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EU ready to 'discuss' COVID-19 vaccine patent waivers

European Commission President Ursula von der Leyen stressed that Europe's priority would be to boost global supplies, and implicitly criticised the US and the UK for limiting COVID-19 vaccine exports.

May 06, 2021 / 01:37 PM IST
Covid-19 vaccine (Representational image)

Covid-19 vaccine (Representational image)

European Commission President Ursula von der Leyen said Thursday that Brussels was ready discuss a US-backed proposal to waive patents on Covid-19 vaccines.

But she stressed that Europe's priority would be to boost global supplies, and implicitly criticised the US and the UK for limiting vaccine exports.

"The European Union is also ready to discuss any proposal that addresses the crisis in an effective and pragmatic manner," she told an online conference.

"And that's why we are ready to discuss how the US proposal for waiver on intellectual property protection for covered vaccines could help achieve that objective."

On Wednesday, US Trade Representative Katherine Tai said Washington now supports calls for a global waiver on patent protections for Covid-19 vaccines while the pandemic rages.

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COVID-19 Vaccine

Frequently Asked Questions

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How does a vaccine work?

A vaccine works by mimicking a natural infection. A vaccine not only induces immune response to protect people from any future COVID-19 infection, but also helps quickly build herd immunity to put an end to the pandemic. Herd immunity occurs when a sufficient percentage of a population becomes immune to a disease, making the spread of disease from person to person unlikely. The good news is that SARS-CoV-2 virus has been fairly stable, which increases the viability of a vaccine.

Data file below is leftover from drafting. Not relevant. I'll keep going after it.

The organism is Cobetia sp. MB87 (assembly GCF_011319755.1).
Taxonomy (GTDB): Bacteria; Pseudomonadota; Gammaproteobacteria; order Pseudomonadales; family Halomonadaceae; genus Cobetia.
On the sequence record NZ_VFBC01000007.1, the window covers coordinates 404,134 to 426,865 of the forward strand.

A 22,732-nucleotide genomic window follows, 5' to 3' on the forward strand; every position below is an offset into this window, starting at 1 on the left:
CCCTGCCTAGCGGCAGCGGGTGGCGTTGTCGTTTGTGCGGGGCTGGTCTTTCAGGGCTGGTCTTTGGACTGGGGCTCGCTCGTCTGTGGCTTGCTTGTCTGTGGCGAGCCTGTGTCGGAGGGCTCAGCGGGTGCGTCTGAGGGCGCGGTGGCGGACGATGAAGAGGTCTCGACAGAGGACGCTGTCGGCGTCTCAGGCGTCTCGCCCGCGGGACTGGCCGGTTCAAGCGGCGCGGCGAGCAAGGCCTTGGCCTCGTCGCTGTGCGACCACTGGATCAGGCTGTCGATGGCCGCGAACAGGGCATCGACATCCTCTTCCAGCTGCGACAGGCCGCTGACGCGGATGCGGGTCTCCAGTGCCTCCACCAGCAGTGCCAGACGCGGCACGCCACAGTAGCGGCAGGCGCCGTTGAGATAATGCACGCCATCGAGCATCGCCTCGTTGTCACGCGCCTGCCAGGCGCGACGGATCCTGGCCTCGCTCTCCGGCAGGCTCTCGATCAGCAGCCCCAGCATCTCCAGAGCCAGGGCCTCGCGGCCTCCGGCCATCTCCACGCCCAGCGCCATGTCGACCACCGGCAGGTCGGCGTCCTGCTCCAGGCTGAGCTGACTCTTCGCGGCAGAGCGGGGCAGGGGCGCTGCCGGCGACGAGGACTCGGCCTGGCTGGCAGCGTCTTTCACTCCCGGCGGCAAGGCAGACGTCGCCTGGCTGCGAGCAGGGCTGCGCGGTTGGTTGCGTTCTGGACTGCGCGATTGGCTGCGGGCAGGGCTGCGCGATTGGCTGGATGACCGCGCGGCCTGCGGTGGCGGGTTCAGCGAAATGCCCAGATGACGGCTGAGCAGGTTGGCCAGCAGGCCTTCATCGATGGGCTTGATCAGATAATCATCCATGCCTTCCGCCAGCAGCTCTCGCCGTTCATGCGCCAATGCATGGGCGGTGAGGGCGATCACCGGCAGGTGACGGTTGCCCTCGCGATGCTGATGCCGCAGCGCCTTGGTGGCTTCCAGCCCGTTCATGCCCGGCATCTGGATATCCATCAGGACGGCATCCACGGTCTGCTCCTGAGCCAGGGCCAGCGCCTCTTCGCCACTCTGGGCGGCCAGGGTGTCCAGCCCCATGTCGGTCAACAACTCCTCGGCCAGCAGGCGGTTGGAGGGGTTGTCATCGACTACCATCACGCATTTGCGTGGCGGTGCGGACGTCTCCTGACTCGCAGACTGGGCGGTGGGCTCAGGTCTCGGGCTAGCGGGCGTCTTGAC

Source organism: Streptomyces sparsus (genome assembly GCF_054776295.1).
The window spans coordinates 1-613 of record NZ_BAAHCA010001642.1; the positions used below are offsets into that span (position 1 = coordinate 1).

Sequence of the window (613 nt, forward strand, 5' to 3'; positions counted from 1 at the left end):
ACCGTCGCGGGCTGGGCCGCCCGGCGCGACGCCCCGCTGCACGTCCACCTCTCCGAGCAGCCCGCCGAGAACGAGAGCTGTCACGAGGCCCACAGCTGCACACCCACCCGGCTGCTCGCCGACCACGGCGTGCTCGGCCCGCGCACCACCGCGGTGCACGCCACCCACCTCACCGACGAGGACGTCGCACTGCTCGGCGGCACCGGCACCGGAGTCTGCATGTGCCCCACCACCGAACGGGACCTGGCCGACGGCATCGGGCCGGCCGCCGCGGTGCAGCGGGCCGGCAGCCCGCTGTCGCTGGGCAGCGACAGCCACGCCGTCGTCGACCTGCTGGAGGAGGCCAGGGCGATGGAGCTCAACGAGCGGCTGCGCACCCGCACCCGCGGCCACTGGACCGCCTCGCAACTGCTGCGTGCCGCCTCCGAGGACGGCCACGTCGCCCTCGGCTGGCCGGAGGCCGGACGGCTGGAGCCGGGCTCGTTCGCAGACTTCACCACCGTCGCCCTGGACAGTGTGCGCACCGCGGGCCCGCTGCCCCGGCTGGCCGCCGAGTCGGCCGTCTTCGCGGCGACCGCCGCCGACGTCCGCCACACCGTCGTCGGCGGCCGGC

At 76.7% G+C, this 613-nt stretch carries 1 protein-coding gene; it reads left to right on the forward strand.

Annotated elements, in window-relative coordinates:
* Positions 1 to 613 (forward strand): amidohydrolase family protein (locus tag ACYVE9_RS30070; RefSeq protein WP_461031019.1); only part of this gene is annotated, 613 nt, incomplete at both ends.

How many types of vaccines are there?

There are broadly four types of vaccine — one, a vaccine based on the whole virus (this could be either inactivated, or an attenuated [weakened] virus vaccine); two, a non-replicating viral vector vaccine that uses a benign virus as vector that carries the antigen of SARS-CoV; three, nucleic-acid vaccines that have genetic material like DNA and RNA of antigens like spike protein given to a person, helping human cells decode genetic material and produce the vaccine; and four, protein subunit vaccine wherein the recombinant proteins of SARS-COV-2 along with an adjuvant (booster) is given as a vaccine.

What does it take to develop a vaccine of this kind?

Vaccine development is a long, complex process. Unlike drugs that are given to people with a diseased, vaccines are given to healthy people and also vulnerable sections such as children, pregnant women and the elderly. So rigorous tests are compulsory. History says that the fastest time it took to develop a vaccine is five years, but it usually takes double or sometimes triple that time.

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US President Joe Biden had been under pressure to back the move, which could help poorer nations produce cheaper generic versions of the latest jabs.

The head of the World Health Organization, Tedros Adhanom Ghebreyesus, hailed Biden's "historic" decision, which Europe has up to now resisted.

Von der Leyen's commission has taken charge of procuring vaccines for the EU's 450 million inhabitants, and was criticised for a slow start.

But she told the online audience hosted by the European University institute, based in Florence, that the bloc is now getting up to speed.

"Some might say...countries like the US and the United Kingdom have been fast at the beginning. But I say Europe achieved this success while remaining open to the world, while others keep their vaccine production for themselves," she said.

"Europe is the main exporter of vaccines worldwide. So far, more than 200 million doses of vaccines produced in Europe have been shipped to the rest of the world," von der Leyen said.

"Europe exports as much vaccine as it delivers to its own citizens. And to be clear, Europe is the only democratic region in the world that exports vaccines on a large scale."
AFP
first published: May 6, 2021 01:37 pm

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